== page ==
GARDINER — For Brad-Lee Nichols, the co-working space he’s opening in this southern Kennebec County city is about making good use of the resources he has at hand.

He operates his company, Starfruit Solutions, from part of the space he has been leasing on the second floor of 345 Water St., since relocating from Newport earlier this year. The company pulls together professionals from across creative disciplines to provide technical services for business, municipalities and other organizations. Those services include building websites and apps for both computers and smartphones, and building hardware such as kiosks, one of which Starfruit Solutions has created for its biggest client, Baxter State Park. It’s located at the Appalachian Trail visitors’ center in Monson and provides information about the park’s permit system.

Running a co-working site — providing a work space; internet, print and copying services; snacks; and the opportunity to network — is not a great business to be in to make money, Nichols said.

“We don’t need the space to be filled to pay the bills,” said Nichols, 28.

What he and his co-CEO Shaun Campbell, 28, do need, however, is space where their own employees and contractors can work, and a space that offers workers who are in college or just out of it all the things a co-working space can provide for a minimal cost — in this case, $50 a month.

“We have the space, so we might as well open it up, and we might get some employees out of it,” he said.

It’s not a traditional approach to business or hiring, but Nichols and Campbell aren’t following a traditional path.

“We use a rapid development process, like we would in software development,” he said. They don’t project too far out and the goals are loose. That lets them be flexible enough to shift their resources to what’s profitable and what serves their goal through a continual process of planning and assessing. It is, he said, an artifact of web development processes.

“We plan broad goals, and we don’t get invested in things that don’t work and things that aren’t sustainable,” he said.

For Gardiner, Starfruit Solutions and its projects offer one pathway to the future of work.

“The future of the workplace economy is changing,” said Patrick Wright, executive director of Gardiner Main Street and Gardiner’s economic development coordinator. “I think something like 40 percent of workers in the U.S. are now contract employees.” That means the definition of what a workplace is is changing, and there is a great deal of flexibility.

“Talent is the new commodity that businesses are looking for, and folks with talent tend to be drawn to that kind of space. That’s the kind of community we’re creating in Gardiner,” Wright said.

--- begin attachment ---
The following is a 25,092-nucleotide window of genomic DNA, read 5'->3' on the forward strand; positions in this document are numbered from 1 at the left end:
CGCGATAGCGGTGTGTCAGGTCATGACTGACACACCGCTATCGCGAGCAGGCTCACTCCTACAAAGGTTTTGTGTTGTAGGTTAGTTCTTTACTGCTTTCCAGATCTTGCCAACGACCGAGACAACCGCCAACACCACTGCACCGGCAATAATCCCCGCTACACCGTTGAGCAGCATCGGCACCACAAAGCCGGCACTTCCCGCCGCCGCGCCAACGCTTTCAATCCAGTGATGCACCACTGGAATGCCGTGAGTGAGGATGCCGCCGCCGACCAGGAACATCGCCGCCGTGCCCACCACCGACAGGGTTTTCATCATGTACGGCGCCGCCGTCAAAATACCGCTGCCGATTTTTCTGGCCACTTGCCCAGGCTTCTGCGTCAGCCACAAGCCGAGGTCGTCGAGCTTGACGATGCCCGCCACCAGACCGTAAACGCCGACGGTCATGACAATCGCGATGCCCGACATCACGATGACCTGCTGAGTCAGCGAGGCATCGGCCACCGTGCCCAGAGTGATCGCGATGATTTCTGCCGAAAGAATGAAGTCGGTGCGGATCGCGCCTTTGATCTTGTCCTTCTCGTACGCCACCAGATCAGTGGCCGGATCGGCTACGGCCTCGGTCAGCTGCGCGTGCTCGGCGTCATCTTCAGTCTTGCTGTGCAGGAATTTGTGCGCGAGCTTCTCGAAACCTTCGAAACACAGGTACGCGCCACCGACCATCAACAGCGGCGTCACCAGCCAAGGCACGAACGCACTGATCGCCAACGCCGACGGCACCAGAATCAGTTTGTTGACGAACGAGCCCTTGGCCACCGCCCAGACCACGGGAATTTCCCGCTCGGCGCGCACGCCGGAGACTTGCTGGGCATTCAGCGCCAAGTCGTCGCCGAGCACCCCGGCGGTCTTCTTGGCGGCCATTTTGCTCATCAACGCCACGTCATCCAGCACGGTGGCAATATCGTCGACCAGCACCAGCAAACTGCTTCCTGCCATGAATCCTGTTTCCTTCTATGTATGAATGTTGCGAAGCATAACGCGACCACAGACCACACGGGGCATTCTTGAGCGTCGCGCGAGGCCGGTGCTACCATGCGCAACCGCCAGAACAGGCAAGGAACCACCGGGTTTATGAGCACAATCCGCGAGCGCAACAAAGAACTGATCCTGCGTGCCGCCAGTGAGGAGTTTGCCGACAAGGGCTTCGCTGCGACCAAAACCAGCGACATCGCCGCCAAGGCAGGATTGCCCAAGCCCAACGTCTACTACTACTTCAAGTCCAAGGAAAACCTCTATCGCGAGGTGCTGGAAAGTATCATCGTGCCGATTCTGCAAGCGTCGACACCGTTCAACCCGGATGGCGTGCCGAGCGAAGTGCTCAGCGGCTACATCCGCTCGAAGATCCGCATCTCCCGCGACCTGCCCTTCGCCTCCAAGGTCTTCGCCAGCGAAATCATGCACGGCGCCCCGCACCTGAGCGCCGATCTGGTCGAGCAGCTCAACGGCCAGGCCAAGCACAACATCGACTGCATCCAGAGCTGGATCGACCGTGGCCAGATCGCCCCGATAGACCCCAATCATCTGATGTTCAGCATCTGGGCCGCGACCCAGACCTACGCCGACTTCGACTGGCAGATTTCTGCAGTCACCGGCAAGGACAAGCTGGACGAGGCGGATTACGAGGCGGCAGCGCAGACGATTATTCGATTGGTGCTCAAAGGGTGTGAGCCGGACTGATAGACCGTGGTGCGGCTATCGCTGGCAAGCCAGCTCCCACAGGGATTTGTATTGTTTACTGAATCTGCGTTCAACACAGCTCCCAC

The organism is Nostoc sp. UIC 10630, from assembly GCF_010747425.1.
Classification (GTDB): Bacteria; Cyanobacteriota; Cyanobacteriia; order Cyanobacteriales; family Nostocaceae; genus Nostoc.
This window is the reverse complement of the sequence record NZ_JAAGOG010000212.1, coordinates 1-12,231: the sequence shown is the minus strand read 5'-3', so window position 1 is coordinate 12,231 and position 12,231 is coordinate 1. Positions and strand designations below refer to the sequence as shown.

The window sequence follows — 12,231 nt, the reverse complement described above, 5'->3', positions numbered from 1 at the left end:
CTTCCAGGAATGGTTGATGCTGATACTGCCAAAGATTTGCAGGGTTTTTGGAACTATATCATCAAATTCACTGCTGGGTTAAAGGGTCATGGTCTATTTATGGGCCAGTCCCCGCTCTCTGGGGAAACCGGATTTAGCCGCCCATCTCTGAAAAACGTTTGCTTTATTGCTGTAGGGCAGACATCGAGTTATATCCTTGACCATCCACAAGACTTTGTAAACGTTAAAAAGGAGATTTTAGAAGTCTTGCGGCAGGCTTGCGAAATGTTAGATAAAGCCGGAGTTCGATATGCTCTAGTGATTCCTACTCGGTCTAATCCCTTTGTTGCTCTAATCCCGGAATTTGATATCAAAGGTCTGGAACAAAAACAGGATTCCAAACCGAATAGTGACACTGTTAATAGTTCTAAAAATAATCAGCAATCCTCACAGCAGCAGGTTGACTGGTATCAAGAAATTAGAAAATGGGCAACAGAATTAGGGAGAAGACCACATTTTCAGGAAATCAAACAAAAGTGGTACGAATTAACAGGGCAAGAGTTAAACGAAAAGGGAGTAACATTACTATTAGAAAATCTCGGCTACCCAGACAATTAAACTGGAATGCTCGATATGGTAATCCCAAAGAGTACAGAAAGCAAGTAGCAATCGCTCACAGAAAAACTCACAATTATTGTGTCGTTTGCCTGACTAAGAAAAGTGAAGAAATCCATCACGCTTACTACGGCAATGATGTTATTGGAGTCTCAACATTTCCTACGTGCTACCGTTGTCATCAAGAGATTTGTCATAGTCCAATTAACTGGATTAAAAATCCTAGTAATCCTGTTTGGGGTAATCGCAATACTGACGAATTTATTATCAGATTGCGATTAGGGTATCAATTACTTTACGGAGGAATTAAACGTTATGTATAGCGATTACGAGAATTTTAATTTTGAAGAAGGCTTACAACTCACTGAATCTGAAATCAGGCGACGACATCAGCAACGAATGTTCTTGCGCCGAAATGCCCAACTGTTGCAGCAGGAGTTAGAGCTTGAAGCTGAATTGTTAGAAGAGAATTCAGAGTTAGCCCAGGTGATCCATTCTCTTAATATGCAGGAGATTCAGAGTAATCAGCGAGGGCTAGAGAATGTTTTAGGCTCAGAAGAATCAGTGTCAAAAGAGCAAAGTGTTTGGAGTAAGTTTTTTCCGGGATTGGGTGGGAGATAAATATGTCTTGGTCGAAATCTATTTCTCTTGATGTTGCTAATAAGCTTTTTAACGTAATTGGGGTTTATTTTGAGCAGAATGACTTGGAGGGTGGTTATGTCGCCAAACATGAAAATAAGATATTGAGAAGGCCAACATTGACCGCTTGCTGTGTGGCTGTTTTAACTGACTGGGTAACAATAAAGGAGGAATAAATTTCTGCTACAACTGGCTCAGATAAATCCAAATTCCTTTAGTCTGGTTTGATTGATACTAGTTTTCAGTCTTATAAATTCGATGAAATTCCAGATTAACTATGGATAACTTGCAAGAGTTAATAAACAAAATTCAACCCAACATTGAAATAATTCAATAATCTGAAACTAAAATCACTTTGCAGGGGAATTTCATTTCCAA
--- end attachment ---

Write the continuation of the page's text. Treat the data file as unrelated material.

Gardiner Main Street has offices in a co-working space at the other end of Water Street, so Wright is familiar with what that type of space offers.

He and Nichols are talking about a reciprocity agreement to handle overflow or greater demand.

“We’re open to the idea,” he said. “We think we can create an environment of flexible workspaces. It’s not a zero-sum game. It will benefit both of us.”

So far that’s been a success, but that’s not the only thing Nichols and Campbell have going right now.

Just about half the space they lease is given over to offices. They have plans to turn the other half into dormitory-style housing for their employees and for those using the co-working space. Housing, he noted, is much more valuable than office space in downtown Gardiner.

But before they get there, other projects are in the works. Next month, they are launching, an online marketplace platform for producers across New England to use the Internet to be able to sell what they make to a wider audience. A share of the revenue from both that site and Starfruit Technologies will fund Community Plus, a nonprofit organization that provides, among other things, assistance to the poor and financially distressed people of New England.

At its core, he said, it’s economic development. By giving producers a larger potential audience, they expect as demand increases, those producers will be able to hire and train people to help meet that greater demand. The company also will collect data on what’s in demand, and it can use that to start its own manufacturing operation.

Much of what drives Nichols and Campbell is their need to work on their own terms. Both of them have disabilities, making working in a structured work environment difficult. They needed flexibility and they both have a lot to contribute.

“The only thing stopping us is the system that’s now in place,” he said. They want to provide that kind of flexibility for other people.

Nichols, who started receiving a $700 a month disability check when he was younger because he has Scheuermann’s kyphosis, a deformity in his spine, saw that as a pathway to a lifetime of poverty; but he wanted to do more.

“Our tagline is, ‘Say hello to the future,'” he said. “We don’t know what it is right now, but we’re making it.”

Jessica Lowell — 621-5632

[email protected]

Twitter: @JLowellKJ

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